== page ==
State v. Watson , 20 R.I. 354 ( 1898 )

  • The defendant, who has been convicted of the crime of adultery with one Mary A. Watson, now petitions for a new trial on numerous grounds, the substance of which, so far as we are able to understand them from the confused statement thereof, is that the verdict is against the evidence and that the court erred in certain rulings which will be hereinafter mentioned.

    The uncontradicted testimony offered by the State shows that the defendant lived with the said Mary A. Watson as his wife for nearly six years, during two of which he lived with her in Hopkinton in this State, and that he had three children by her. While the defendant does not attempt to deny that he lived with said Mary as his wife, yet he contends, and sets up as a defence to the indictment, that such *Page 355 cohabitation was not adulterous because, as he alleges, he had obtained a divorce from his former wife, and that he was lawfully married to said Mary at that time; and the vital question, therefore, is as to the validity of said divorce.

    The facts are these: In 1870 the defendant was lawfully married to Melinda Buddington in the State of Connecticut. On the 21st day of May, 1889, the Superior Court of Windham County, Conn., upon a petition filed by him, granted a decree divorcing him from his said wife. On the 23d day of May, 1889, two days after the said decree was granted, the defendant married said Mary A. Watson, in Stirling, Conn., and subsequently lived with her as his wife as aforesaid. Shortly after said divorce was granted, the respondent therein filed a petition in said Superior Court asking that said decree be set aside and the case re-entered upon the docket, which motion, after notice and hearing, was, on the 18th day of June, 1889, granted, the court finding that the respondent therein was prejudiced by the decree; that she had a good defence to the action, and was prevented by mistake and accident from appearing to oppose the same. The court also found that said respondent had employed counsel to oppose the granting of the petition for divorce, and that her counsel had actually appeared to defend the suit but had not entered his appearance upon the docket; and also that the petitioner knew that the respondent had so appeared.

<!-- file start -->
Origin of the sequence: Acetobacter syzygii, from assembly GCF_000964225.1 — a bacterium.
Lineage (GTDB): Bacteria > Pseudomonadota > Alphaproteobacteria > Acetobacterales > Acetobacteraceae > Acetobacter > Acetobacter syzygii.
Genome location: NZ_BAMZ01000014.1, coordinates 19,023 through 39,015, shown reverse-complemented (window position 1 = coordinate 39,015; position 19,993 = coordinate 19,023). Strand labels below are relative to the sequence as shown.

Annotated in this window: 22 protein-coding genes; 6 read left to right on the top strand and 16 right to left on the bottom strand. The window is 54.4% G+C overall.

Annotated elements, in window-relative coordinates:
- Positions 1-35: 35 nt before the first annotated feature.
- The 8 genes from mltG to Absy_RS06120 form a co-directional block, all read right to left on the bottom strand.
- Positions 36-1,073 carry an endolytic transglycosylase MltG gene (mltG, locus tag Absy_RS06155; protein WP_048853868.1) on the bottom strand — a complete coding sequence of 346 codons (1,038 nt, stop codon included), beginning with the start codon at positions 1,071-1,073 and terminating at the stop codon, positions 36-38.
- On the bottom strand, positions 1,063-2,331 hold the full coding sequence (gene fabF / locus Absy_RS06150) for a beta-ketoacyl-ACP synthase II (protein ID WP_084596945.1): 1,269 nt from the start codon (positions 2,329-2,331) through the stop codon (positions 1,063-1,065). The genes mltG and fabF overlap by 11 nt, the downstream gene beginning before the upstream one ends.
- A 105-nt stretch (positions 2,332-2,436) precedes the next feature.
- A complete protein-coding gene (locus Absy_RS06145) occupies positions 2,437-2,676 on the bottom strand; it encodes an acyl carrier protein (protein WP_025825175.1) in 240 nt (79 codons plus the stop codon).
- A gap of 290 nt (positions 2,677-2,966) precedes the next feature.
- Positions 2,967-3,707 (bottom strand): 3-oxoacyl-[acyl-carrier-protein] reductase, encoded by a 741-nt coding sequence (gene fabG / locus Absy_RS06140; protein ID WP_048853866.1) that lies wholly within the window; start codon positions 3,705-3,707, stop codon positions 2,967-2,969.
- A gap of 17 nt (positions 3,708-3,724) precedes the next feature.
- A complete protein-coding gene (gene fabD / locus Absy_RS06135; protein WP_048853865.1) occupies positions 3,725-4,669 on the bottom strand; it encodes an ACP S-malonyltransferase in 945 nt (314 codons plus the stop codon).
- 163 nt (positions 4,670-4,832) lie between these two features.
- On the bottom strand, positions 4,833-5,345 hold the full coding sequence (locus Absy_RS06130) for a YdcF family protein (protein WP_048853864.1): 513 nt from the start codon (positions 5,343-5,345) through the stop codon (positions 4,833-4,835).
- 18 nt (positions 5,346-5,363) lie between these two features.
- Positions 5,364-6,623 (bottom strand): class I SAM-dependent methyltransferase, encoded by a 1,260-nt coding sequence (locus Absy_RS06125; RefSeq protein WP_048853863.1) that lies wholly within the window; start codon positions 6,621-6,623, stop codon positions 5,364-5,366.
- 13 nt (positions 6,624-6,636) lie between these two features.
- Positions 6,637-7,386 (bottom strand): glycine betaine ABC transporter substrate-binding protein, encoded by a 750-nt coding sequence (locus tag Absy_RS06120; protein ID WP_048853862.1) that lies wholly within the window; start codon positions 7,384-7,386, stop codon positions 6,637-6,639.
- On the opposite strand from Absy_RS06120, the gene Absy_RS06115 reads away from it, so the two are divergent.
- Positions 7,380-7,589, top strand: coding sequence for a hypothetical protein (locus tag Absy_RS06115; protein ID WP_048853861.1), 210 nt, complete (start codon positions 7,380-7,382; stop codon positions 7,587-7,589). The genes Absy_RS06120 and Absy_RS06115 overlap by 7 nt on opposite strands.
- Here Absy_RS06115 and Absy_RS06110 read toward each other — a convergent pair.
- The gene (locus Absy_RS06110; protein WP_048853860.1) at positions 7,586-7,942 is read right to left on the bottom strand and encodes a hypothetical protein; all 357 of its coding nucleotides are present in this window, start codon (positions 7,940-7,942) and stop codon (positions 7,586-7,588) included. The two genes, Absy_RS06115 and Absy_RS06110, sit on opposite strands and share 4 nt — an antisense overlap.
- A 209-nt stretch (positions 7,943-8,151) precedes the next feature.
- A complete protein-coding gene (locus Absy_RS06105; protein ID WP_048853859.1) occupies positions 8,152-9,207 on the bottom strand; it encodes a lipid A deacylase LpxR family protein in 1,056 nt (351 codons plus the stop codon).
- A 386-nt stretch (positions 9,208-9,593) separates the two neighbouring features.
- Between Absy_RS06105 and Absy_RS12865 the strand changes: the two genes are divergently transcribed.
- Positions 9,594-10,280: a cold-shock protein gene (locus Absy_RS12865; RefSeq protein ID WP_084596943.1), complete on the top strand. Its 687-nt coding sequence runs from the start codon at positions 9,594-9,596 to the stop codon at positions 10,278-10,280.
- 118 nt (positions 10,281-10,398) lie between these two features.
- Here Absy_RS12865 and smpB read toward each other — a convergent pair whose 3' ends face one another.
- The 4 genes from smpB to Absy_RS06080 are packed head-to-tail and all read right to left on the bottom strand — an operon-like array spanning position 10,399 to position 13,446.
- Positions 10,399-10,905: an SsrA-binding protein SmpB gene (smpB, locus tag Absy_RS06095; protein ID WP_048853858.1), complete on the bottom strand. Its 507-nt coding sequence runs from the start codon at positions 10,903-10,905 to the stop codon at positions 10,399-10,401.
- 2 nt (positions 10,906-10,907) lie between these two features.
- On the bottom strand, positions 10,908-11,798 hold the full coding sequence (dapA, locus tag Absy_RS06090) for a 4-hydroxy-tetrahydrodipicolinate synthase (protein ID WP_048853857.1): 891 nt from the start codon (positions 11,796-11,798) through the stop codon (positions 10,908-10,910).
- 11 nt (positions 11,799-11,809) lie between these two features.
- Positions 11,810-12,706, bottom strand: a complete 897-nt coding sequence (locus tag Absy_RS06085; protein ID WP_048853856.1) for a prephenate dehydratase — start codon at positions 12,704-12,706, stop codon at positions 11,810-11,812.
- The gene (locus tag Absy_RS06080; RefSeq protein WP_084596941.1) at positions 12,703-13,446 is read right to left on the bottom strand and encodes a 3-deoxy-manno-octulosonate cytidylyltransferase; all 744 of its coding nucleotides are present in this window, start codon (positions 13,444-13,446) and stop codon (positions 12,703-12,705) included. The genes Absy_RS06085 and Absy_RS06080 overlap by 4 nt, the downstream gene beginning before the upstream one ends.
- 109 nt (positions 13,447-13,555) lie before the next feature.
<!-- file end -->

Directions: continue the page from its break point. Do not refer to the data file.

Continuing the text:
In view of these facts the court, Douglas, J., charged the jury in the case at bar that said Melinda Watson continued to be the wife of this defendant from the time of said first mentioned marriage in 1870, except at most during the interval from the 21st of May, 1889, to the 19th of June, 1889, and that what the relations of the parties were under the law of Connecticut during the term at which the decree of divorce was entered it was not necessary for the jury to consider, as it did not affect the case.

    The defendant's counsel requested the court to charge as follows:

    1. "That a man who in good faith marries a woman, when he was divorced from his former wife, and the divorce *Page 356 was believed by both of them (parties to the second marriage) to be valid and conclusive, he cannot be convicted of adultery with her (2nd wife) if neither he nor she were married persons, but single, at the time of their marriage to each other, unless they had been divorced from each other since their marriage and before the alleged adultery."

    2. "After a divorce from a former wife a man does not, by cohabiting as man and wife under his second marriage or by having carnal knowledge of the body of his second wife, commit the crime of adultery. But the indictment should allege the second marriage, and all the other facts constituting bigamous cohabitation if the second marriage took place in another State; and if the jury find these facts to be true there is a variance between the evidence and the pleadings, and verdict should be `not guilty.'"